One can only speculate on the
conversation between the cyclist and
the train crew - probably something
like 'What are you doing here on a
Sunday morning?" - "Running an empty
train for a bunch of crazy English guys
of course!"

Baldwin 2-8-0 No.1386 about to begin
its journey with Rafael Freyre mill in
the background
Although we were touring the island in
redently built Japanese cars, there
were very few private cars on the
roads of Cuba.  Whilst one
occasionally saw somewhat shaby old
American cars from the 1950's most
traffic was horse drawn with
occasional ox carts - disconcerting to
come across at night on the wrong
side of the motorway.   
My habit of trying to create attractive
frames around pictures using the trees
led to me getting considerable teasing
about my "branch line" shots - but
here it certainly works as No.1386
brings its train through a patch of
By the time that railway enthusiasts were able to freely visit and travel independently in Cuba, the decline of the sugar mill
railways had already begun with many lines having already abandoned steam, closed branches and abandoned loading points.  
By 1997 the line to the port at Puerto Villa saw almost no traffic although the occasional train of molasses was rumoured to
use the line from time to time.  Therefore it was necessary to enter into financial negotiations with the mill to arrange for a
special train to operate on the line purely for photographic purposes.   It might be argued that therefore these pictures
should not be on a site dedicated to working steam - but it's my site so I'll include what I want!
Baldwin 2-8-0 No.1386 makes its
way through the lush vegetation
which was a feature of the eastern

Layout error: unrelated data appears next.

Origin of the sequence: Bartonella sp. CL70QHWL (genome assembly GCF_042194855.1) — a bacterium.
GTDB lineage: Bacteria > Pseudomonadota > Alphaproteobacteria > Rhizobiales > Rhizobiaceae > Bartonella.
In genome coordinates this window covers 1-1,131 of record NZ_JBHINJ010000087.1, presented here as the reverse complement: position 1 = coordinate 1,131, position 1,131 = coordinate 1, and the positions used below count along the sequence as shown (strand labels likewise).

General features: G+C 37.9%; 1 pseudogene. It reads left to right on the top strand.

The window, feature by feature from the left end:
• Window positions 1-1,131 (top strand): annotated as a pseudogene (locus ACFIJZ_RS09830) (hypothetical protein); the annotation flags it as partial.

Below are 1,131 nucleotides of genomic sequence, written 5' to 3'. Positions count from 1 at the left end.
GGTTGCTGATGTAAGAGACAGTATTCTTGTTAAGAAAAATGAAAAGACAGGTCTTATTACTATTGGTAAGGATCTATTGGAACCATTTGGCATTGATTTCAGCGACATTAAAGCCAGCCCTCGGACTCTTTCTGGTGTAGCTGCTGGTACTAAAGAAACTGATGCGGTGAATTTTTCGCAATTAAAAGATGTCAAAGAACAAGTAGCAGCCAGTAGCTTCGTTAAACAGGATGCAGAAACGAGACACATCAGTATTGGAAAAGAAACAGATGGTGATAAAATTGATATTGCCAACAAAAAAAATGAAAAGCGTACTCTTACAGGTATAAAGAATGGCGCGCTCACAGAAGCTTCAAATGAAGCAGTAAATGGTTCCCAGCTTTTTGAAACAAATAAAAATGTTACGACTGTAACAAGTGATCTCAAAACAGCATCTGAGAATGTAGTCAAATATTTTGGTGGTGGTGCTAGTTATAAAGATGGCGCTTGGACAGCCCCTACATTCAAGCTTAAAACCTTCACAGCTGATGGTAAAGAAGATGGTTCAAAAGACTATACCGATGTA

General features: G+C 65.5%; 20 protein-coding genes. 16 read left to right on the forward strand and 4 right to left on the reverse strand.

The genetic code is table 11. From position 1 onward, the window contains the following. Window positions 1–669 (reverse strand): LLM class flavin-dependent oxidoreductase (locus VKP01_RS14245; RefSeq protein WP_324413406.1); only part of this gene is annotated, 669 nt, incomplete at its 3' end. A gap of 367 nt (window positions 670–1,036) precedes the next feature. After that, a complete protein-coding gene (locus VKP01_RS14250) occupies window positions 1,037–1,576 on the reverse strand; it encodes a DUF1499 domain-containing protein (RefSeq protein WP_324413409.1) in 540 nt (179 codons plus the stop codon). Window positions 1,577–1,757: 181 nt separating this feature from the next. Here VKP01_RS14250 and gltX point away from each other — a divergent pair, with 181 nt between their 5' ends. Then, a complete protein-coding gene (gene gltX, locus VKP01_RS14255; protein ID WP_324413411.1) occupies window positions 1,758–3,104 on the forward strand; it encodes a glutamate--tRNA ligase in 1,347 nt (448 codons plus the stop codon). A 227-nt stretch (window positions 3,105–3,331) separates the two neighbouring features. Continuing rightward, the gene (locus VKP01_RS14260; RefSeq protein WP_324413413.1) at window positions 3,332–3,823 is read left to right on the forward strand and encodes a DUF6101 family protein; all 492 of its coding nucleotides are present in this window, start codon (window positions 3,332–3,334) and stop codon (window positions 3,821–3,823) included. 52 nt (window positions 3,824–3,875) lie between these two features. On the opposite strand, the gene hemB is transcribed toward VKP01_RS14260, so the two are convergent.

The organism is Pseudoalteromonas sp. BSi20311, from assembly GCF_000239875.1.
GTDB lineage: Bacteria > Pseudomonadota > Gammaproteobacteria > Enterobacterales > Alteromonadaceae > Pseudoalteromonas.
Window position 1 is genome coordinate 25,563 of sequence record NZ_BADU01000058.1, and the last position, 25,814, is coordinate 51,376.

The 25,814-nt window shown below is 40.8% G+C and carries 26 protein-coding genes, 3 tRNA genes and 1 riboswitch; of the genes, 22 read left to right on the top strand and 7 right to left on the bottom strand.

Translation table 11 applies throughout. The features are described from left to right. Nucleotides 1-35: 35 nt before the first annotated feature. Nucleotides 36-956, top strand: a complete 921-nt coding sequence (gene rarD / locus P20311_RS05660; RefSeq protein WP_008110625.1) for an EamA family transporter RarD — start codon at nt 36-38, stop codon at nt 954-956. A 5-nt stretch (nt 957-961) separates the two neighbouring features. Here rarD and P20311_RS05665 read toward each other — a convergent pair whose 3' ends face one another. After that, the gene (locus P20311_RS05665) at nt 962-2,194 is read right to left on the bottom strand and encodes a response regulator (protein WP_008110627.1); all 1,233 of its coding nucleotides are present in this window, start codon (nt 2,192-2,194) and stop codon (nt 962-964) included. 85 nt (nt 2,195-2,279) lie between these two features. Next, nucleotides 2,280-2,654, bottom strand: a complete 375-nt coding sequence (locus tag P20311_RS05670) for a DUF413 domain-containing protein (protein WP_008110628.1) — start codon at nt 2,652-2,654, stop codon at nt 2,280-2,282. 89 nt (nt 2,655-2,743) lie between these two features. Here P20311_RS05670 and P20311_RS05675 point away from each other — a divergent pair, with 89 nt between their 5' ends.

end of the island
Only a solitary cow seems to be
taking any notice as our charter train
passes along the port branch towards
Puerto Villa
The consist of the train was designed
to replicate the occasional service
trai9n which used this line with a
couple of open wagons for general
transfer of materials, a couple of
molasses tankers and a caboose
bringing up the rear of the train -
useful as there was no run-round
facility and the train eventually had
to reverse back to Rafael Freyre
No.1386 making its way through the
rolling hills of Rafael Freyre
Journey's end - in the middle of
nowhere.  We had used up our
available time and come some
distance from the mill so it was time
to say goodbye to the crew and head
off for lunch (see below)
Whilst photographing at Barjay we had met a young lady and her brother who had walked out from the nearest village with
bottles of cold beer to sell to the hot and thirsty gringos - a typical example of the entrepreneurial spirit of the younger Cubans.  
She had worked in the tourist industry in Guardalavaca, spoke reasonably fluent English and suggested we visit her village the
following day where (for a price) she would provide us with lunch.  Thus after our morning on the port branch we set off - more
in hope than expectation.   When we arrived in the village she was waiting for us and welcomed us to her home.  The long table
we sat around was created from a number of smaller tables no doubt borrowed (or probably hired) from other villagers and the
chairs were an equal mismatch.  More beer was produced and various dishes of fried rice, beans, plantain and other vegetables
brought from the kitchen.   Our hostess then invited us to go round to the back of the house where her brother and several of
his friends had been carefully roasting a small pig over an open fire - probably for many hours.  This was eventually brought to
the table - still on the spit - where it was chopped up using a verty sharp came machete.   We were then invited to get stuck in -
which we did with gusto.  It was one of those occasions that one never forgets - a total and delightful surprise.  We ensured that
we didn't overeat - leaving plenty for the family and their friends to enjoy later and eventually - and somewhat reluctantly - left.  
We were culturally enriched and they were financially enriched - a mutually satisfactory arrangement.  It was a one-off and
although our two leaders, Andy and Ron, tried to repeat the adventure in subsequent years it was never possible.  Did someone
tip off the authorities - who knows - but I will always remember that afternoon with great affection.